Panel: Making MOD Happen through Payment Integration

This panel was a free-flowing discussion among public and private-sector experts in the trip-planning and payment integration fields. The discussion was moderated by Renee Ray of Conduent, and panelists were Pepper Harward from RouteMatch, Tina Morch-Pierre from DART, Adam McGavock from Moovel, Jonathan Donovan from Masabi, and Andy Taylor from Cubic.

Each of the speakers emphasized the importance of fare integration in making service delivery more collaborative, more personalized, and more rider-centric. Taking friction away from transit trips involves more than just integrating payments, trip planning must also be a part of the effort. Great apps have the ability to change people’s behavior (read: Uber and Lyft), but without the elements that make a trip easier, behavior change will not happen. The ideal scenario is that a customer can mix and match modes, and “look, book, and pay” with a few clicks. A recurring theme is that the payment methods must allow for third parties (such as health/human service agencies or universities) to push payment for tickets directly to the intended recipient (patient, person with disability, student, or other beneficiaries).

Some items noted as significant include these:

  • DART has had an account-based system with a wallet on the transit card, since 2013.
  • RouteMatch emphasized the need to make payment seamless and easy as a way to move to MaaS. Paratransit has not made fare integration easy. Better service and opportunities for spontaneous trips are sorely needed.
  • Cubic focused on its work with telecom providers and identified two tasks for transit agencies to prioritize: social equity and managing risk.
  • DART responded that undertaking risk is necessary to move forward with new options and that agencies need to recognize that projects with partners will sometimes fail. Conducting a needs assessment in advance, including fixed route and paratransit, helps identify the problem to be solved and the means to address it.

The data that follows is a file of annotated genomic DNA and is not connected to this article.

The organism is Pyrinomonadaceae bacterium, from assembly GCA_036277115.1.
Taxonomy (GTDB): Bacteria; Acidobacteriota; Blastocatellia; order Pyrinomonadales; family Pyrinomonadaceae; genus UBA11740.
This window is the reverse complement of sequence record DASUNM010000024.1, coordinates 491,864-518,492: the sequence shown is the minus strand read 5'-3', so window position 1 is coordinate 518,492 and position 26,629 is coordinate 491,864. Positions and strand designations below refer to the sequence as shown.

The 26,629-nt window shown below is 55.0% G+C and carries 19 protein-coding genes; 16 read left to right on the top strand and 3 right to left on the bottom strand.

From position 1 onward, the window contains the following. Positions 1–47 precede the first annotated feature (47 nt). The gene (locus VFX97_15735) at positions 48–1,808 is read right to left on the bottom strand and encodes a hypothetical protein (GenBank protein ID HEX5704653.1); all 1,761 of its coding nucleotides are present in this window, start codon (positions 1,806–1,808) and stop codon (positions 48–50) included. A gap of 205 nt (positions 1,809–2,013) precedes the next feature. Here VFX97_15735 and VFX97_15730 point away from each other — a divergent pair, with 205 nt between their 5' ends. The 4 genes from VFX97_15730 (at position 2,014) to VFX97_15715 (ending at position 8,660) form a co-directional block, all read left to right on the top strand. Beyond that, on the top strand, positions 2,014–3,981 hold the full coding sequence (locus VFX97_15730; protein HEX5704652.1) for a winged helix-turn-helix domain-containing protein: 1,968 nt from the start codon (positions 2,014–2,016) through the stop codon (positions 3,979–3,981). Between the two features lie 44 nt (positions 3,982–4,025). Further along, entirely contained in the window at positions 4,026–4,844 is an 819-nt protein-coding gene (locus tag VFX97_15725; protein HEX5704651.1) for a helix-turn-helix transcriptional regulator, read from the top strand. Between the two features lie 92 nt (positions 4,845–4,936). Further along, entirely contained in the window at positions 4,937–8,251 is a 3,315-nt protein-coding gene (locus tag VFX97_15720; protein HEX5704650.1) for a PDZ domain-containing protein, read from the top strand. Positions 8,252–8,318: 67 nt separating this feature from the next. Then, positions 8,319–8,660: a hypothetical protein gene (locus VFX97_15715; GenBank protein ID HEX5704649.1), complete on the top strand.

• Masabi emphasized the need to be able to scale up and scale down. Write contracts so that if the transit agency succeeds, then the vendor succeeds. Transit agencies are not going away, regardless of how many automated vehicles are on the road – it is a matter of geometry.
  • Data agreements are a recurring stumbling block. TNCs like Uber and Lyft might want to sell transit tickets; transit agencies want rides for all, but they are stuck on an agreement for sharing data. An essential element of trust is lacking. TNCs don’t trust a city not to regulate them to death. What is needed is a “UN Peacekeeping Force” for data.
  • Predictive analytics can help develop fare policy that encourages ridership. A day pass gives information on what customers actually do, what they ride if they can ride anything, anywhere.
  • A trusted clearinghouse is needed for multiple uses of a card, to allocate payments among agencies and perhaps also among others who are paying for rides.
  • Novel payers were discussed a bit. Restaurants might pay for travel to the restaurant, in order to get customers. Other people who benefit from you not driving could pay. Incentivizing environmentally responsible means of transportation is a possible tool.  Pricing mechanisms such as giving drivers a discount to park at a more remote location were also noted.
  • Join alliances such as ITS, etc., to share best practices and learn from your peers.

A closing note is that rural transit agencies have different challenges, but there are still opportunities for integration. TNCs may be a useful partner.